Can CSL EMS save more lives, respond faster?

Leave a comment

United Hatzalah ambucycle in Jerusalem

Jerusalem’s United Hatzalah (Rescue Squad) founder Eli Beer spoke to a crowd in Montreal yesterday and was invited to visit Cote Saint-Luc Emergency Medical Services. The United Hatzalah is an incredible program, all volunteer driven, with a singular focus on rapid, first-response to anyone in need. Its mission and purpose is very similar to that of Cote Saint-Luc. Despite difference in size and sophistication, Beer will undoubtedly find many similarities between his group and the outstanding, all-volunteer CSL EMS. Indeed, we have much that we can learn from Beer. Here are 4 key points we should explore.

EMS volunteers (Class of 2013)

#1 Volunteers

Despite CSL’s speed in responding to its 3000 medical emergencies each year, a three-minute average response time is excellent but we should always look for ways to cut seconds when lives are at stake. I have proposed that local, off-duty-EMS volunteers be alerted of life-threatening calls, and equipped, to respond when in close proximity.

What’s more, with an auxiliary force of 80 additional members of the volunteer Citizens on Patrol, some of them (say 20) could be trained at a basic first-responder level. They too are already available, on and off duty, and nearby.

And greater adoption of citizen CPR is crucial.

#2 Transportation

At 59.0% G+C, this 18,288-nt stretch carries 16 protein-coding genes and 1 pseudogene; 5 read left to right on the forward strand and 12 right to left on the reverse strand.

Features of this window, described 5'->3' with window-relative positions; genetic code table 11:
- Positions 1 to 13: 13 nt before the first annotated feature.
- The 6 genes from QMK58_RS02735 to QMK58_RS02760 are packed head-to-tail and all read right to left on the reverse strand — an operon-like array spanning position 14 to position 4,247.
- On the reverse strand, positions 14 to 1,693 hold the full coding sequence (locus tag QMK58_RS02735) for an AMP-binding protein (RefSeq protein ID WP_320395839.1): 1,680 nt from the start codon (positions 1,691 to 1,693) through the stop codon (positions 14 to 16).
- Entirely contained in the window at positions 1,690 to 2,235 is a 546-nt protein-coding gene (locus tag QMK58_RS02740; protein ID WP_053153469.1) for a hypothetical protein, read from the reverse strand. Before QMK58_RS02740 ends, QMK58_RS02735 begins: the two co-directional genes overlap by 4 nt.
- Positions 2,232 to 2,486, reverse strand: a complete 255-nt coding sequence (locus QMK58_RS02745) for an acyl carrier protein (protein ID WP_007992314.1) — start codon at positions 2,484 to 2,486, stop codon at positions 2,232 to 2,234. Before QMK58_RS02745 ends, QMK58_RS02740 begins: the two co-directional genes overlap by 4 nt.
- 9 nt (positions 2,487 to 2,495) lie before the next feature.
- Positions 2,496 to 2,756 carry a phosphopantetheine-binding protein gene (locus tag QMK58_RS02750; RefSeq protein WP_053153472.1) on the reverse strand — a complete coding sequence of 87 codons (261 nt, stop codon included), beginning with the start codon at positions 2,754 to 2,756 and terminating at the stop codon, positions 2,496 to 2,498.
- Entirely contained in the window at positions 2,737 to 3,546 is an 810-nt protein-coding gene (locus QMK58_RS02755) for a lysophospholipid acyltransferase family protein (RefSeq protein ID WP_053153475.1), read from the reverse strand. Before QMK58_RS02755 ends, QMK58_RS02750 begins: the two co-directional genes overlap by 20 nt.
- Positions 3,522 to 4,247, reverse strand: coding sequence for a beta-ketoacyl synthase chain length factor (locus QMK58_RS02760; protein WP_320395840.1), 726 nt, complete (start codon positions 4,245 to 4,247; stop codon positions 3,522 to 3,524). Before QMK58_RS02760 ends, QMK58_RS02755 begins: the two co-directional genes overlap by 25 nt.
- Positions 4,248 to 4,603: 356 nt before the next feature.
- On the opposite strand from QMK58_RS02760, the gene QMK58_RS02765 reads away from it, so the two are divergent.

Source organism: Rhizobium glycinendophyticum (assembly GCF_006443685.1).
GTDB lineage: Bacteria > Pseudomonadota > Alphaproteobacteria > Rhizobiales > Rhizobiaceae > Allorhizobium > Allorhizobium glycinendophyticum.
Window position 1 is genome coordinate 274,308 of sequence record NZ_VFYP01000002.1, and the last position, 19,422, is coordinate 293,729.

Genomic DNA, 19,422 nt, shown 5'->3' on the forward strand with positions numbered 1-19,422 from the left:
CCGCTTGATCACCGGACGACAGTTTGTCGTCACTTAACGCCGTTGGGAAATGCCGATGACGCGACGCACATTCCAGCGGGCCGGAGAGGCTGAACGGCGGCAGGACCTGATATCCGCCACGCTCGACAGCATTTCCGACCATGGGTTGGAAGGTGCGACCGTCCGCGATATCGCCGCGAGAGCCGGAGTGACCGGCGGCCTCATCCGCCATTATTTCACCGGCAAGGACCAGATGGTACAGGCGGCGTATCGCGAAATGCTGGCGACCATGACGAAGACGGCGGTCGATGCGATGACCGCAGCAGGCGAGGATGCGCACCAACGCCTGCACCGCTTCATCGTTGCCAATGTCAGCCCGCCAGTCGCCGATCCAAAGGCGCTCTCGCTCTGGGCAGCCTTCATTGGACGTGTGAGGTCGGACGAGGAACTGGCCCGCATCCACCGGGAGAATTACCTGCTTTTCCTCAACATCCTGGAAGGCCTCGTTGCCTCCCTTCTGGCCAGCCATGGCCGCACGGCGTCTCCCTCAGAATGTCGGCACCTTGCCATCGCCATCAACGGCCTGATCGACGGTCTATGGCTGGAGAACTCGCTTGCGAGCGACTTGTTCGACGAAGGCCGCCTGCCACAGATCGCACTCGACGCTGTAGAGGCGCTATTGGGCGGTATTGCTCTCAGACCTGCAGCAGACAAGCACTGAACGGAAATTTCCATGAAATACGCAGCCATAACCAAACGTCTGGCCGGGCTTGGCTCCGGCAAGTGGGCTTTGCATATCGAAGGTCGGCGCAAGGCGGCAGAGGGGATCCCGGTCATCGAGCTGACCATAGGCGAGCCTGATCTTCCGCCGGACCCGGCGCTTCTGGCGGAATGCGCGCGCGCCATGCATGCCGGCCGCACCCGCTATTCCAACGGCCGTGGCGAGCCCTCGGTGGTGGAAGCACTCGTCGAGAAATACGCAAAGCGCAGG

CSL EMS is not an ambulance service. It is a first-responder service. As such, it must rapidly access those calling 911. It should have a fleet of smaller, faster vehicles – not heavy and very expensive ambulances. To complement its lighter, quicker vehicles, a single ambulance would suffice for full protection from the outside elements during severe weather or at large events.

Hatzalah has a fleet of scooters to get around its congested urban centres. CSL already has a fleet of electric scooters for vCOP. Why not integrate these resources, with qualified members, for quicker response when they’re already on the road or when EMS is unavailable?

vCOP patrols the park on electric scooter (Canada Day 2017)

#3 Technology

Hatzalah has uses Israeli technology pushed out via an app for its members. Such technology is now widely accessible to anyone on their mobile devices. CSL should embrace this technology by outfitting all of its EMS and qualified vCOP members so that the closest crews can respond even faster to life-threatening emergencies while EMS and Urgences Santé ambulance are en route. Again, these extra responders are even more critical when EMS first-responders are tied up on other calls and unable to respond to a life-threatening emergency.